Have you ever seen the error below in your SQL Server log shortly after startup? You’ll actually see two of them and you can see the difference between them in the screen shot, but here is the text.
The SQL Server Network Interface library could not register the Service Principal Name (SPN) [ MSSQLSvc/Node1.stars.com:1433 ] for the SQL Server Service. Windows return code: 0x2098, state: 15. Failure to register a SPN might cause integrated authentication to use NTLM instead of Kerberos. This is an informational message. Further action is only required if Kerberos authentication is required by authentication policies and if the SPN has not been manually registered.
So what causes this error and how can you fix it? The first thing to note is that it is an informational message and not actually an error. There are two scenarios in which you will see this message.
- The first scenario is what you see right out of the box. SQL Server does not have the rights on a domain service account to register Service Principal Names (SPNs). The description we see here is very clear in telling us that SQL Server could not register the required SPNs. It even tells us the exact SPN syntax it attempted to register. If you want to use Kerberos you have to register the SPNs manually or give the service account the right to perform the change itself. If you decided to register them manually then now is a good time to write down the SPNs from the description.
- The second scenario is a weird one that throws people off. If you choose to manually register the SPNs on the service account and restart SQL Server, you’ll still see the same message in the log. Now why in the world would this message even show up if you already registered the SPNs? In fact, many folks will see this message and assume they are not using Kerberos, because the message clearly states that it could not register the SPNs. The assumption is usually that they got the SPN syntax wrong or that the SPNs never got registered.
Just for kicks, let’s jump back over to my test server and take a look at the current connections. Most folks will add a WHERE clause to the following query to just look at their current connection, but I’m going to caution you about that. If you’re on the server itself you won’t get accurate results because you end up using Shared Memory unless it’s disabled. We are looking to see if there are any Kerberos connections at all so we don’t want to filter the result set.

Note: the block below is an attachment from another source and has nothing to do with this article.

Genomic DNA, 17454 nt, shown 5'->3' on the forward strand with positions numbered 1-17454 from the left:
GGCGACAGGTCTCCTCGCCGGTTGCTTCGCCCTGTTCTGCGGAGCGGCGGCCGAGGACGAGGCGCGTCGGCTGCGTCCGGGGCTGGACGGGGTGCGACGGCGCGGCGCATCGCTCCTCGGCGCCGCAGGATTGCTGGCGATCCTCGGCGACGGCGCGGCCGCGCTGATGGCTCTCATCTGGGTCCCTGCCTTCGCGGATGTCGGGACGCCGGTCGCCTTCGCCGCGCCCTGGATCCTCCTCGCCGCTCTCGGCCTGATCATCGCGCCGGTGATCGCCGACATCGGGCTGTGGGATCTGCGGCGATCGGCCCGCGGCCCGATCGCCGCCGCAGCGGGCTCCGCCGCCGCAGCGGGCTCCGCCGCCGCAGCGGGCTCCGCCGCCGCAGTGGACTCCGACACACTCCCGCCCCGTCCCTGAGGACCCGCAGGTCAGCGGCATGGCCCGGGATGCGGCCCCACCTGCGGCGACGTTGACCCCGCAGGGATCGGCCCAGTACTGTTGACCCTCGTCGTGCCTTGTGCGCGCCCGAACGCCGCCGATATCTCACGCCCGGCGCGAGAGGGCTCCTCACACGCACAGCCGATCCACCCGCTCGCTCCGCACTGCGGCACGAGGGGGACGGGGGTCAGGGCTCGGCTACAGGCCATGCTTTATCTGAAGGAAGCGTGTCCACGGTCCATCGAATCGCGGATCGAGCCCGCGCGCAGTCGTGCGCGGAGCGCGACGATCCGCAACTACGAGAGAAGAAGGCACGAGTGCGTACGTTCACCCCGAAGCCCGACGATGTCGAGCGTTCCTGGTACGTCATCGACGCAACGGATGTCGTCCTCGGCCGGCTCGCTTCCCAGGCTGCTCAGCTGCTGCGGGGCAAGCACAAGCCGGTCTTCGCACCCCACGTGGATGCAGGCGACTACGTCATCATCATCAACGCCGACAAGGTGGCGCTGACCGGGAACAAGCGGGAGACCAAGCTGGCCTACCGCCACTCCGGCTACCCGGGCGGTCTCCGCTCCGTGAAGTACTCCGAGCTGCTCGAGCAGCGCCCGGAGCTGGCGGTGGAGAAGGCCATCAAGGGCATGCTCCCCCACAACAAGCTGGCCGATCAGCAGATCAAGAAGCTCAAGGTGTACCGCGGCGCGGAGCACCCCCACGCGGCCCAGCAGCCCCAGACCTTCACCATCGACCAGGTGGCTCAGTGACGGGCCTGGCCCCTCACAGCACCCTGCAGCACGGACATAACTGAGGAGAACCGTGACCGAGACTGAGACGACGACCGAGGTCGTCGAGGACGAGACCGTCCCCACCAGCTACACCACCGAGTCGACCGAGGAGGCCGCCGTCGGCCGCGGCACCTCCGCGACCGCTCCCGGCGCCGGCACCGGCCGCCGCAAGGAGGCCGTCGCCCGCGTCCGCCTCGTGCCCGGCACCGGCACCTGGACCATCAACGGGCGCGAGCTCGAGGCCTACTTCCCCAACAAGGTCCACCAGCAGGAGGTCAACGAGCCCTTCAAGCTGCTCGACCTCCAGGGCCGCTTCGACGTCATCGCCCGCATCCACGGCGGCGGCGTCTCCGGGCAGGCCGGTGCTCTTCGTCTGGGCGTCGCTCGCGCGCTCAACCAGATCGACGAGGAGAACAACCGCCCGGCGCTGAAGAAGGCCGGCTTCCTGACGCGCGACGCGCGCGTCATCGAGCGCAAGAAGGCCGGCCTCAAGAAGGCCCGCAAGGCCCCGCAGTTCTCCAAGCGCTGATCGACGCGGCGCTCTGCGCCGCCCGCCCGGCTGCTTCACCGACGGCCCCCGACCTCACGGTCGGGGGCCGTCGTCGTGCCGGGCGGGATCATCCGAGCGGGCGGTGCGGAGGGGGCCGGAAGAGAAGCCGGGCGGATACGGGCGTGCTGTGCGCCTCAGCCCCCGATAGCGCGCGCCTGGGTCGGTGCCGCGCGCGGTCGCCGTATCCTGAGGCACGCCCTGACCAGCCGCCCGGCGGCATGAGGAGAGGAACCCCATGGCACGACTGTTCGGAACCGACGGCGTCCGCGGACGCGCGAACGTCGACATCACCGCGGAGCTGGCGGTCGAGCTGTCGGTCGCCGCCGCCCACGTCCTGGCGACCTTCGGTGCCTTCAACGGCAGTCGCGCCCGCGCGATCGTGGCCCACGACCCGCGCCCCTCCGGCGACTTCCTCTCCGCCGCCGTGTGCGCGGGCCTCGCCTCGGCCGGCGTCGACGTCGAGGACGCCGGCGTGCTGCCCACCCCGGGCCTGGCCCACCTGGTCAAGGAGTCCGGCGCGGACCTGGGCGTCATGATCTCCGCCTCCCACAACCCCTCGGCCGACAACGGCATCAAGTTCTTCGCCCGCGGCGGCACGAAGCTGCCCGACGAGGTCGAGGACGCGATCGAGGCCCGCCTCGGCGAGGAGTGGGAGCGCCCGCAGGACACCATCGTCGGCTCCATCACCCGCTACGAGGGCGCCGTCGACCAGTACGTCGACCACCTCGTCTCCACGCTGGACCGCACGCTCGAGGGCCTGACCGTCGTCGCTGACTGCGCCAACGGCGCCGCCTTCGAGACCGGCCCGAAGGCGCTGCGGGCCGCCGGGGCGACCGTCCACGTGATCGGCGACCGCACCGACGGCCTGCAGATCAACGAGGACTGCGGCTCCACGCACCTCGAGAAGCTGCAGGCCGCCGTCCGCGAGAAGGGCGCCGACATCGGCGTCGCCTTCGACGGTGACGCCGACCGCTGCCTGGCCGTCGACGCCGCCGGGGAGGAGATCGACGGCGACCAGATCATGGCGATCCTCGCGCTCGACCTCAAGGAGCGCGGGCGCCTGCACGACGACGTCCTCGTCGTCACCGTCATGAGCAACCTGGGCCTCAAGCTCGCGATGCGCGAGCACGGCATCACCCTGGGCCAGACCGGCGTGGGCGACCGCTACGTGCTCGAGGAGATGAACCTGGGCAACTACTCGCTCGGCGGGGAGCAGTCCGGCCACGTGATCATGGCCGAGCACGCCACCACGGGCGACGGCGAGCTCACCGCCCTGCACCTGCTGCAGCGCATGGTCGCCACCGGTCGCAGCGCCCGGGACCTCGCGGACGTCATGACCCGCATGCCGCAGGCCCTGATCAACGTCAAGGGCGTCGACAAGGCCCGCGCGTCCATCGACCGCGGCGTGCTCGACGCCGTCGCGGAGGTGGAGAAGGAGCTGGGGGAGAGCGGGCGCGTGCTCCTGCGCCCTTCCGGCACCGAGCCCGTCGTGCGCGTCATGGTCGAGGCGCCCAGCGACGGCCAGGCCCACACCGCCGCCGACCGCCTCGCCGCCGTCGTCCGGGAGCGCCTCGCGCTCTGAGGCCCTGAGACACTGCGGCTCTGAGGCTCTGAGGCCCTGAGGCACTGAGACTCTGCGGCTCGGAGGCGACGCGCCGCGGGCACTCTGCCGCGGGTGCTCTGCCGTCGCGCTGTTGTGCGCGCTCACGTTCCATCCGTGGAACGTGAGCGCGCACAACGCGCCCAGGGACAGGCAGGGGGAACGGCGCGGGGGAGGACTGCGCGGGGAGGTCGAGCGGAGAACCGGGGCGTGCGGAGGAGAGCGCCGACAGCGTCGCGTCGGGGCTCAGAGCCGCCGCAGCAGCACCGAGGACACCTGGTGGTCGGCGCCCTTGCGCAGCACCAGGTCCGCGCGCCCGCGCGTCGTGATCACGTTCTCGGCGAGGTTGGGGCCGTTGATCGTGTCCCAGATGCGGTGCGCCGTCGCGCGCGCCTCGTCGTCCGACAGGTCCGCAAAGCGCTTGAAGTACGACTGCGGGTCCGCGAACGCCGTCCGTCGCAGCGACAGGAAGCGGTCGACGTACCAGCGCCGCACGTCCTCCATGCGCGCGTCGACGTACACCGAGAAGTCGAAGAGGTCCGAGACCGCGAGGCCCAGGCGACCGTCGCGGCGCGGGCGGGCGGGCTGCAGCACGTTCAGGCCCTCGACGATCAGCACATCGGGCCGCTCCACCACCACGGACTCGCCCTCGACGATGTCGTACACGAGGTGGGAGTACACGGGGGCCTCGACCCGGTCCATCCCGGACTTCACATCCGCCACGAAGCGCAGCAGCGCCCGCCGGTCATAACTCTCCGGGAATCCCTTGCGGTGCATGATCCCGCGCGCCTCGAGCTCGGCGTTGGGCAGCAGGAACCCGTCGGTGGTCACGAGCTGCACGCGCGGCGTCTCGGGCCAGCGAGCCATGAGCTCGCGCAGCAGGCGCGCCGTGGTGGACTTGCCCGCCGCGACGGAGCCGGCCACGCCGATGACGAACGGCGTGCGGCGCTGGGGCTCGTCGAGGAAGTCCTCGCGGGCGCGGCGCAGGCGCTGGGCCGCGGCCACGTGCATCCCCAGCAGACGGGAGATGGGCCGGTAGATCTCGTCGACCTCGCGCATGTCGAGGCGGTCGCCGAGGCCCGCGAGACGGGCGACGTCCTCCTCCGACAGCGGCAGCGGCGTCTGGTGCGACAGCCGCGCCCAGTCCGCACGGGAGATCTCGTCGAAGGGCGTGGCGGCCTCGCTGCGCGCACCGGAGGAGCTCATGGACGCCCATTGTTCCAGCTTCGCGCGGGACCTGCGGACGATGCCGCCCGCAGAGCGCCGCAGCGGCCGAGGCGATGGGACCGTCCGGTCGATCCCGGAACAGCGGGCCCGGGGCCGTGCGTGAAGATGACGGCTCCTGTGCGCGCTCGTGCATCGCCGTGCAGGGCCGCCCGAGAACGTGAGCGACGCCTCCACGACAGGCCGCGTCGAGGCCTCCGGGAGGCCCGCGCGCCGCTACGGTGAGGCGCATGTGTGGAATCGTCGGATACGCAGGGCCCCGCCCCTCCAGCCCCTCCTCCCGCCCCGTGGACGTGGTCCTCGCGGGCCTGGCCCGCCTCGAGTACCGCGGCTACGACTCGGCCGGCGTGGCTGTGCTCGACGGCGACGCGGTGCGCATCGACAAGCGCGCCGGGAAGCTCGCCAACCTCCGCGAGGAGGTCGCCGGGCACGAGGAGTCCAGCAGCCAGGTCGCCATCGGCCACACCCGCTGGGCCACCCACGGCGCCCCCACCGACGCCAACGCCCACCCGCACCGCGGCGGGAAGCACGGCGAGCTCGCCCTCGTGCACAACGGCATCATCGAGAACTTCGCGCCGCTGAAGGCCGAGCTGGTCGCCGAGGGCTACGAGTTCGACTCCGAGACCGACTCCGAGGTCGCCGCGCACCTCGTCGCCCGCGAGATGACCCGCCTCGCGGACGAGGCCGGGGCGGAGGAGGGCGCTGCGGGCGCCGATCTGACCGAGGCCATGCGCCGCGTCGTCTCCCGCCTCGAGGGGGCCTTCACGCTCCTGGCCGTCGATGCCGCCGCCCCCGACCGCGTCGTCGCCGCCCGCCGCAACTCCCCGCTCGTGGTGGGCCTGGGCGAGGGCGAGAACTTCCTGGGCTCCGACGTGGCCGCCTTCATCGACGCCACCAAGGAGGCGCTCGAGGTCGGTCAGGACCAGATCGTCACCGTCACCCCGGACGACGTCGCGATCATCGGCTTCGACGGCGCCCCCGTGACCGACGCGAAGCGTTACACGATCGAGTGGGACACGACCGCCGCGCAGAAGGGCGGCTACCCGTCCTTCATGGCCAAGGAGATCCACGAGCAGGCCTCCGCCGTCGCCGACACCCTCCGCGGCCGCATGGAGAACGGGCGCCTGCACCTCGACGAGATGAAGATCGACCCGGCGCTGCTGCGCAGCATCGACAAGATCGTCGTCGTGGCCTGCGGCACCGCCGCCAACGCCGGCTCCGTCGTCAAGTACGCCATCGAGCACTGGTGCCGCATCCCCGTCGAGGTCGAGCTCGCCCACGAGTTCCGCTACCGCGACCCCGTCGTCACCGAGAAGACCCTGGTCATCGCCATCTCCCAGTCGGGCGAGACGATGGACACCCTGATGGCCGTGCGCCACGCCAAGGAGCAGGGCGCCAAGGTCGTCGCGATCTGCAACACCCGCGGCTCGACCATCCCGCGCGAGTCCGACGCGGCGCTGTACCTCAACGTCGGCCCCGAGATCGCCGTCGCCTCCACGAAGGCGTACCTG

SELECT * FROM sys.dm_exec_connections --WHERE session_id = @@SPID
Well that’s an interesting result, huh? I clearly have Kerberos connections despite the message I keep getting in the SQL Server log. So why is that? Well it comes down to the semantics of the message. The message said it couldn’t register the SPNs and that’s true. It couldn’t register them because you already did it. So if you ever see this message, make sure you go look at your connections first (using the above query) to see if it is something you need to address or not. If you see KERBEROS in the auth_scheme column then you are all set.
If you want the message to go away completely, there is only one way to do that. You have to give the account running the SQL Server service the permissions to change its own SPNs. You can do that by opening the properties of the account and heading to the security tab. You will find an account in the account list called SELF. Grant that account “Write to Public Information”, restart the SQL Server service, and the message will disappear. Now you’ll see a new message stating that SQL Server was able to successfully register the required SPNs.
If you are looking for more information around Kerberos and SQL Server you can find more right here on my blog at http://www.ryanjadams.com/category/kerberos/ .